‘We’re also testing a new tool that will let people provide more information about their circumstances if they are asked to verify their name. People can let us know they have a special circumstance, and then give us more information about their unique situation.’

There have been instances of the drag community, for instance, whose accounts have simply vanished with no means of defending themselves and giving Facebook those circumstances. Facebook claimed that the above applied to the US only in December 2015. However, in 2014, Chris Cox of Facebook wrote, ‘Our policy has never been to require everyone on Facebook to use their legal name.’ Try telling that to the people who have lost their accounts and never given a chance to give their side of the story.
 

Facebook has 1·79 billion monthly active users.

While I can’t counter this myself, there’s plenty of evidence to show that the site has problems with spammers and bots. If you run a large enough group, there’s a good chance that the majority of new members in your queue are not human. Therefore, you might not actually be reaching the number of people you want in Facebook’s calculations. Since the ad preferences have some very strange information on users, I’m not that convinced about the accuracy of targeting anyway. Facebook is complicit in spam by supporting click farms, according to Veritasium.

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Posted in business, internet, media, technology, USA | No Comments »


Flyme to the moon

12.08.2016

I’m really impressed with Meizu’s latest Flyme OS upgrades. I didn’t know that they were there, but then I have a lot of my notifications turned off. After discovering there was one, I went from my existing 4.5 (I had already upgraded once since I bought the phone) to 5.1, and everything worked fine. There was another sub-version upgrade the same night. US software vendors could learn a lot from this Chinese company.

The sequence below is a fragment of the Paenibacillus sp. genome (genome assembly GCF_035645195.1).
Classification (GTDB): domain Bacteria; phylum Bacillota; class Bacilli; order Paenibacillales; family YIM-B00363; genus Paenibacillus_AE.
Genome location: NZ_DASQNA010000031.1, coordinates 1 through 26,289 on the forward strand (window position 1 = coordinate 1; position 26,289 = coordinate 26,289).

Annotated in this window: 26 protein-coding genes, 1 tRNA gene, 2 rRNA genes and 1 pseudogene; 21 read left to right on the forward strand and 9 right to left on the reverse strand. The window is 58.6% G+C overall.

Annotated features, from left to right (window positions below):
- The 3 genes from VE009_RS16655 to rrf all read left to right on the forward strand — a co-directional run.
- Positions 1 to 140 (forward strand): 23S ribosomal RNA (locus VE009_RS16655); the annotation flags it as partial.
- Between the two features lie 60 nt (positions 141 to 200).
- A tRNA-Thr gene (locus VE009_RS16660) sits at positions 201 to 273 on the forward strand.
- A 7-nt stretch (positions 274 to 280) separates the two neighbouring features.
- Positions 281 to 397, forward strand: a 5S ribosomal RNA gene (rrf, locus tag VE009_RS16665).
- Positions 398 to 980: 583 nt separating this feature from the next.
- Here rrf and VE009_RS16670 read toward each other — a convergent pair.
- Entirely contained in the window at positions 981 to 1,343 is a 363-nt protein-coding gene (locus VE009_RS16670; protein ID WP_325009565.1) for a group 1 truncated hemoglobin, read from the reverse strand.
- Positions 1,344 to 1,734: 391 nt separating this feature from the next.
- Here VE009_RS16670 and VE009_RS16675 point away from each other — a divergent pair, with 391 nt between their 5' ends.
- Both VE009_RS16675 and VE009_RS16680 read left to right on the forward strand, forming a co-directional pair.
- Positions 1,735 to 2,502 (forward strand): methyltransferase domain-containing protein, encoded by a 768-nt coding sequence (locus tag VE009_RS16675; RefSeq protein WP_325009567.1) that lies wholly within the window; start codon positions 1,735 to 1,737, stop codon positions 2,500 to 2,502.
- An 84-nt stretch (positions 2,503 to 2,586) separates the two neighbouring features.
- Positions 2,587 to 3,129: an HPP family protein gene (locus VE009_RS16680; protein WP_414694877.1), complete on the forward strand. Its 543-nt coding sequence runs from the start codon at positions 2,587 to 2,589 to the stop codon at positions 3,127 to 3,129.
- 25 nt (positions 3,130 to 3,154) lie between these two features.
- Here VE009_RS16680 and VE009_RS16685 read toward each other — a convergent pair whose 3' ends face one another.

It wasn’t perfect (I made some notes on my Tumblr) but it was a darn sight better than some of the upgrades I’ve had on Mac and Windows. I accept there is less to go wrong with cellphones, but I’ve heard many a complaint from IOS users about their upgrades. The phone feels faster, and after a bit of exploring through the menus, I’ve turned off resource-hogging notifications and data-sucking settings. I stand by my earlier review of my Meizu M2 Note—if they keep up this level of reliability, and can remain Google-free, I’d happily buy from them again.

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Posted in China, design, technology | No Comments »


Bye to the US news app that ranks the Steven Joyce dildo incident above Martin Crowe’s passing

04.03.2016

I’ve just switched from Inside, the much vaunted news app from entrepreneur Jason Calacanis, to Wildcard as my principal news app on my phone. I never got to use Circa (which I understand Jason was also behind), which sounded excellent: by the time I downloaded it, they had given up.
   But we all need news, and I don’t like the idea of apps that are from a single media organization.
   Inside seemed like a good idea, and I even got round to submitting news items myself. The idea is that the items there are curated by users, shared via the app. There was a bit of spam, but the legit stuff outnumbered it.
   However, I can’t understand the choices these days. A few items I put in from Radio New Zealand, Māori Television and The New Zealand Herald were fine—stories about the flag and the passing of Dr Ranginui Walker, for instance—but none of the ones about the passing of Martin Crowe, possibly of more international interest, remained.
   There were other curious things: anything from Autocar is summarily rejected (they don’t even appear) while I notice Jalopnik is fine. When it comes to cars, this is the only place where the publication with the longest history in the sector is outranked by a web-only start-up, whose pieces are enjoyable but not always accurate. The only car piece it accepted from me was about Tesla selling in Indiana, but Renault, Volkswagen, Lamborghini, Porsche, Aston Martin and other manufacturers’ news didn’t make it. This I don’t get. And I like to think I know a little bit about cars, in the week when Autocade hit 8,000,000 page views.
   Now, if this is meant to be an international app, downloadable by everyone, then it should permit those of us in our own countries to have greater say in what is relevant to our compatriots.
   Visit the New Zealand category, and you see a few items from yours truly, but then after that, they are few and far between: the Steven Joyce dildo incident, for example, and you don’t have to scroll much to see the Otago car chase being stopped by sheep last January. A bit more has happened than these events, thank you. No wonder Americans think nothing happens here.